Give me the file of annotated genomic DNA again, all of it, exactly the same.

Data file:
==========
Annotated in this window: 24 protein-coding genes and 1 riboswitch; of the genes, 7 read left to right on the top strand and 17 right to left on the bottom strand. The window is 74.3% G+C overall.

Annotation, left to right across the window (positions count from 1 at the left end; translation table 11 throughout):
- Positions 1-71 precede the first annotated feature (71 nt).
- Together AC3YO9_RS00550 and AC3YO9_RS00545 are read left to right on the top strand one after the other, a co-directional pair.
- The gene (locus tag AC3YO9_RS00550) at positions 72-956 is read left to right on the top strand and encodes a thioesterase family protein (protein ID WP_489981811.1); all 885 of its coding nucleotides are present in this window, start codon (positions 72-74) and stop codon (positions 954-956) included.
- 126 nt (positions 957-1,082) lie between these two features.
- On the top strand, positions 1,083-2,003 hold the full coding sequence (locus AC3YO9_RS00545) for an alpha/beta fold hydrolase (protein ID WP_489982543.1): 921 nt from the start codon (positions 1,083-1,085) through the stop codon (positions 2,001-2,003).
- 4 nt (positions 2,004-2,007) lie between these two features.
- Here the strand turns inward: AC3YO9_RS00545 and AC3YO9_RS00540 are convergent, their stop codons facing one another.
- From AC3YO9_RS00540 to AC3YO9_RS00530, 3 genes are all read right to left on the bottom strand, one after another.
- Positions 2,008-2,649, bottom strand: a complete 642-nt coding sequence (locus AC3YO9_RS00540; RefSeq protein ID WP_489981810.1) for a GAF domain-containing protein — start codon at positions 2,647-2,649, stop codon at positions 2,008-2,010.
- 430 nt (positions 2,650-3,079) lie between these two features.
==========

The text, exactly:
Annotated in this window: 24 protein-coding genes and 1 riboswitch; of the genes, 7 read left to right on the top strand and 17 right to left on the bottom strand. The window is 74.3% G+C overall.

Annotation, left to right across the window (positions count from 1 at the left end; translation table 11 throughout):
- Positions 1-71 precede the first annotated feature (71 nt).
- Together AC3YO9_RS00550 and AC3YO9_RS00545 are read left to right on the top strand one after the other, a co-directional pair.
- The gene (locus tag AC3YO9_RS00550) at positions 72-956 is read left to right on the top strand and encodes a thioesterase family protein (protein ID WP_489981811.1); all 885 of its coding nucleotides are present in this window, start codon (positions 72-74) and stop codon (positions 954-956) included.
- 126 nt (positions 957-1,082) lie between these two features.
- On the top strand, positions 1,083-2,003 hold the full coding sequence (locus AC3YO9_RS00545) for an alpha/beta fold hydrolase (protein ID WP_489982543.1): 921 nt from the start codon (positions 1,083-1,085) through the stop codon (positions 2,001-2,003).
- 4 nt (positions 2,004-2,007) lie between these two features.
- Here the strand turns inward: AC3YO9_RS00545 and AC3YO9_RS00540 are convergent, their stop codons facing one another.
- From AC3YO9_RS00540 to AC3YO9_RS00530, 3 genes are all read right to left on the bottom strand, one after another.
- Positions 2,008-2,649, bottom strand: a complete 642-nt coding sequence (locus AC3YO9_RS00540; RefSeq protein ID WP_489981810.1) for a GAF domain-containing protein — start codon at positions 2,647-2,649, stop codon at positions 2,008-2,010.
- 430 nt (positions 2,650-3,079) lie between these two features.